Longtime New York sex crimes prosecutor turned award-winning mystery novelist Linda Fairstein, a Vassar graduate, to discuss “Life From Literature to Law” on April 4, 2013

POUGHKEEPSIE, NY -- Linda Fairstein headed the New York County District Attorney’s Sex Crimes Prosecution Unit for more than two decades, introducing important new technologies into the prosecutorial process such as DNA evidence. Since leaving the DA’s office in 2002 the Vassar alumna has published a series of best-selling and award-winning mystery novels that rely on her experience as a sex crimes investigator and prosecutor. Fairstein will reflect on her past and ongoing work in the talk “Life From Literature to Law” on Thursday, April 4, at 5:00pm in Taylor Hall room 203.  This event is free and open to the public, sponsored by Vassar’s Sexual Assault and Violence Prevention Program (SAVP), Office of the President, Office of the Dean of the College, Women’s Studies Program, and program in Science, Technology, and Society

Most recently Fairstein was active in successfully urging Congress to pass the Violence Against Women Act of 2013, a bill that expanded from established law to extend protections to LGBT and Native American people, and she attended the White House ceremony when President Obama signed the bill into law.

Fairstein was also recently named head of Kroll’s Sexual Misconduct Consulting Group, a multi-disciplinary team that will provide expert services to assist colleges, universities, and secondary schools in preventing and responding to sexual abuse.  While at Vassar she will meet with students and employees about issues related to sexual assault, interpersonal violence, and stalking.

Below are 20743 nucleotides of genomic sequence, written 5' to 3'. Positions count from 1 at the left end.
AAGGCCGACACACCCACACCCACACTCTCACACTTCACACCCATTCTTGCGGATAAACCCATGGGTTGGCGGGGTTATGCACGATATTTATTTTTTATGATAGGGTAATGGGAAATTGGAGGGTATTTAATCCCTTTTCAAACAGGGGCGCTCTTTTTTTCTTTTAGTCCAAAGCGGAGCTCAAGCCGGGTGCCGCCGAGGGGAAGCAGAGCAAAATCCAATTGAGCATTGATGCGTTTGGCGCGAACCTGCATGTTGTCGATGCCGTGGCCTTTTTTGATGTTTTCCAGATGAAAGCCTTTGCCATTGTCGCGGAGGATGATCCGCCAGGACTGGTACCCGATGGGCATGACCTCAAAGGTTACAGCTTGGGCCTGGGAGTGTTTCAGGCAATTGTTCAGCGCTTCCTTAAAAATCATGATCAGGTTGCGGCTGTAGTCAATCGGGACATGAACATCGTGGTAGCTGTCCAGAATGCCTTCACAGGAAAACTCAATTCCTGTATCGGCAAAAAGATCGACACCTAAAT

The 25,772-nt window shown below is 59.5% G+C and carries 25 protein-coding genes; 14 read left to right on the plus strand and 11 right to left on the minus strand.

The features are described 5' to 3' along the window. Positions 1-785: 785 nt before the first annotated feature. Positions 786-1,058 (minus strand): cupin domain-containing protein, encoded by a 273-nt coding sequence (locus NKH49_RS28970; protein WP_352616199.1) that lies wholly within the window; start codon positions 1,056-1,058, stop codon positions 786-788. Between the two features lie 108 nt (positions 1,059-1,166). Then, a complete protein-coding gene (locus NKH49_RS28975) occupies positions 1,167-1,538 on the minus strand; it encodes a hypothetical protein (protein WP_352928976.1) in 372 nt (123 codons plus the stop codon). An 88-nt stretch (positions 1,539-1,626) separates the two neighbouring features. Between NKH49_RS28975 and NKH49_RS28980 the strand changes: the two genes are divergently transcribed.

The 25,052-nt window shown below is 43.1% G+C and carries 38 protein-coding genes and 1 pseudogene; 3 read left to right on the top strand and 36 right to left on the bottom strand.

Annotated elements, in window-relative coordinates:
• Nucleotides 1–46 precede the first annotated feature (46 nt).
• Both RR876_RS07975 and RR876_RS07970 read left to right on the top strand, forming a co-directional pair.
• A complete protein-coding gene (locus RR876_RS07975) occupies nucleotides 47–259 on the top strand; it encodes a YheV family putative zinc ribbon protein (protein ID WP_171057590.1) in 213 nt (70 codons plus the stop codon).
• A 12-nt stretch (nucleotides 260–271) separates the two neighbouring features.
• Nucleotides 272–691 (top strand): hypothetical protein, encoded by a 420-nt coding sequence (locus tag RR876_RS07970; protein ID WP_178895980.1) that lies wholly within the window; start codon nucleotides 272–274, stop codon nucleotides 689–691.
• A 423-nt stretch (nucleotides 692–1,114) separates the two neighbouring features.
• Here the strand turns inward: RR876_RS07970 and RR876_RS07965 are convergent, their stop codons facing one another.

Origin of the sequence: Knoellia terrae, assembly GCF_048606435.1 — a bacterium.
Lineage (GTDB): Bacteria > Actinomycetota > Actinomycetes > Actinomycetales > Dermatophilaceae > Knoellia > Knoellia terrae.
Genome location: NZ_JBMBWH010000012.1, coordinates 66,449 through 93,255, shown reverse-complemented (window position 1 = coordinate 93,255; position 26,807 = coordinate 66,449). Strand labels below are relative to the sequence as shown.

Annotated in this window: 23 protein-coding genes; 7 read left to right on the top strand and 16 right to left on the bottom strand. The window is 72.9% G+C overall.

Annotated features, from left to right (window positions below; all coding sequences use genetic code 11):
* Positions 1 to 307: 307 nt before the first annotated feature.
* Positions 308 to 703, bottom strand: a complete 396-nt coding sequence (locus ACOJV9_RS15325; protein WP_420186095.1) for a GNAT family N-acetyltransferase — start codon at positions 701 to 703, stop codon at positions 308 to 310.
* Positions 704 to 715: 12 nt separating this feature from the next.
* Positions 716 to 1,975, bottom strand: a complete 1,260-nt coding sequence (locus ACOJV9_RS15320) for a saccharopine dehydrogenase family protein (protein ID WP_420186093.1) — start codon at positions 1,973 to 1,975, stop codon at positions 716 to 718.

After Fairstein graduated from Vassar in 1969 as an English major, criminal law emerged as a new special interest over her next three years at the University of Virginia Law School.

“There were no special victims units [for sexual assault cases] in any police department or prosecutor’s office in America in 1972, when I graduated, until the Manhattan DA’s office set the first one up in ’74,” Fairstein explained in a 2010 Vassar interview. “So I started working on those cases before there was a specialized unit, and because I was the only woman among a dozen lawyers, the DA figured I would be more empathetic to victims. That was the classic response in those days, ‘We have a woman prosecutor, and these are women’s issues, so let’s get her to do these cases.’ But these issues fascinated me, and it was a point in time when laws were beginning to change for the better, so my colleagues drafted new laws and we lobbied for legislative reform. What we did was pioneer innovative ways to get these cases into court and to treat victims better, to try to give them victories at trial, which had never been possible in the American criminal justice system.”

In the late 1980s Fairstein was asked to write a non-fiction book about sex crimes and her eventual title Sexual Violence: Our War Against Rape (1993) was named a New York Times Notable Book. Encouraged soon after to try out fiction, she began work on her first novel Final Jeopardy (2003) and published it a year after her departure from the DA’s office. The book introduced her signature character prosecutor Alexandra Cooper, with the story inspired by a case Fairstein had prosecuted. Night Watch, her fourteenth novel, came out in 2012.

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Posted by Office of Communications Friday, March 29, 2013